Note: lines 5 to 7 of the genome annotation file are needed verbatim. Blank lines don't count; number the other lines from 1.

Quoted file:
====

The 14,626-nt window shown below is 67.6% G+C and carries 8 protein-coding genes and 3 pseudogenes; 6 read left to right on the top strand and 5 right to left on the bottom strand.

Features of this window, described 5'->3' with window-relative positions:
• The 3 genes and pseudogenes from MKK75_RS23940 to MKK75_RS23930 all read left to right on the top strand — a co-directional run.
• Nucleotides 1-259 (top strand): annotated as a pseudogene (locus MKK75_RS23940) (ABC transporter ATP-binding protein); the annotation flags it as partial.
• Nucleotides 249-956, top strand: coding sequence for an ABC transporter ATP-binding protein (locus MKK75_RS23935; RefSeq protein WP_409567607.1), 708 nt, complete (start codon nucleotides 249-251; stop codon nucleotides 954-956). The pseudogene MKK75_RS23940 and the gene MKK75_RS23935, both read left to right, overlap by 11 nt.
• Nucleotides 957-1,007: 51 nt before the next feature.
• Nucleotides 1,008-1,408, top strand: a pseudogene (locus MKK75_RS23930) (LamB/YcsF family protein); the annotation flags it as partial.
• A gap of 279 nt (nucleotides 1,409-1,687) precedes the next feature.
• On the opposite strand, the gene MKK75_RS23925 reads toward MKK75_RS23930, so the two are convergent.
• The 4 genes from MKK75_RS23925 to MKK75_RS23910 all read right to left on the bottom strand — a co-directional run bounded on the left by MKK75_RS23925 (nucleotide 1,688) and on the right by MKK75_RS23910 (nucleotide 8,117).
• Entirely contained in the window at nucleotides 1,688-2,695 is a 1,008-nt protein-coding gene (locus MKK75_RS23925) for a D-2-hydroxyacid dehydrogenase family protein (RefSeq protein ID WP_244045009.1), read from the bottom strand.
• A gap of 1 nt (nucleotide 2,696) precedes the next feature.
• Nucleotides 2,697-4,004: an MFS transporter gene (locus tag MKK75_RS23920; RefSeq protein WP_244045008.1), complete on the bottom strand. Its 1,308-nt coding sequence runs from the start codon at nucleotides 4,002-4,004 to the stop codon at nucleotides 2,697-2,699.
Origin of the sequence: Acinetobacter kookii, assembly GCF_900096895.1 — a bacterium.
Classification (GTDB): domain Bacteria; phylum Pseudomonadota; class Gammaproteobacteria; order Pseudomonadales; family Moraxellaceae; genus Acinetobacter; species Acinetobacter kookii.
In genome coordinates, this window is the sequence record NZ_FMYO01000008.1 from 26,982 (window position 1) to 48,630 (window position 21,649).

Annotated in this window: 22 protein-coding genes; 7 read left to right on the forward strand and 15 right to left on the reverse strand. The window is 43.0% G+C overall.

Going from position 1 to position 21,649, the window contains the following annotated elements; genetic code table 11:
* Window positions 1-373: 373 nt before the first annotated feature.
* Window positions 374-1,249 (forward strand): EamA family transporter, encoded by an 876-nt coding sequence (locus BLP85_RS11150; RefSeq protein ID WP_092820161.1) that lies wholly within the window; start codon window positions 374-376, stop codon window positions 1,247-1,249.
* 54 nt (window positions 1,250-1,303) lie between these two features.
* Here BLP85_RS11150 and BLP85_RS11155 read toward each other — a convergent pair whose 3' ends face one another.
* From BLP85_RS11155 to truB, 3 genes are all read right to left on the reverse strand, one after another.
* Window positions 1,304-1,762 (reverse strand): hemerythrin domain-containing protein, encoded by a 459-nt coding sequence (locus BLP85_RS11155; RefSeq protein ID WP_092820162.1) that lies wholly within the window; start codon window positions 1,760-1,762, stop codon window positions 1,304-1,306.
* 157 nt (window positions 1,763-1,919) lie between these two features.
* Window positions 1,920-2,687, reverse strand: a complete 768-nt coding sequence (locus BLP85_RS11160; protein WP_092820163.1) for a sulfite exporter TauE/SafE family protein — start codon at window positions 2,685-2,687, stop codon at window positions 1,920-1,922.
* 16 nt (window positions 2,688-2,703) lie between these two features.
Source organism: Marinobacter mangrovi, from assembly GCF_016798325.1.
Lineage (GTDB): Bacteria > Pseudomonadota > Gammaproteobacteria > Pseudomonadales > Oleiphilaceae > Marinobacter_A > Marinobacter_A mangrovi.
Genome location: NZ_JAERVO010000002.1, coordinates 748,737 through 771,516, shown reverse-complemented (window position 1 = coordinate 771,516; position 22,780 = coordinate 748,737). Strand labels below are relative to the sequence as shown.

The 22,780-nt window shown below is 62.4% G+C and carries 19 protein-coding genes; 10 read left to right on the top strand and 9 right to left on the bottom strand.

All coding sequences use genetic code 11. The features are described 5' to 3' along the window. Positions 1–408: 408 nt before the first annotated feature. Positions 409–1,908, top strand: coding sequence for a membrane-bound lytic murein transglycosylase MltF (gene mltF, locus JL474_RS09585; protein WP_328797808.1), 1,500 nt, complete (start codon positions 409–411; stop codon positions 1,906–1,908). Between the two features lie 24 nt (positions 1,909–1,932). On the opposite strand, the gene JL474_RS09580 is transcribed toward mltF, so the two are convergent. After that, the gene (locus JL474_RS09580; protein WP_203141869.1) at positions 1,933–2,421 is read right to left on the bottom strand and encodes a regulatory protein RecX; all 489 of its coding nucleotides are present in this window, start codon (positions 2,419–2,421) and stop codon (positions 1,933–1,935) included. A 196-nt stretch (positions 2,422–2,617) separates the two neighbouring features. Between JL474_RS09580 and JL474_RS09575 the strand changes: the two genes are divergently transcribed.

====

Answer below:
• Nucleotides 249-956, top strand: coding sequence for an ABC transporter ATP-binding protein (locus MKK75_RS23935; RefSeq protein WP_409567607.1), 708 nt, complete (start codon nucleotides 249-251; stop codon nucleotides 954-956). The pseudogene MKK75_RS23940 and the gene MKK75_RS23935, both read left to right, overlap by 11 nt.
• Nucleotides 957-1,007: 51 nt before the next feature.
• Nucleotides 1,008-1,408, top strand: a pseudogene (locus MKK75_RS23930) (LamB/YcsF family protein); the annotation flags it as partial.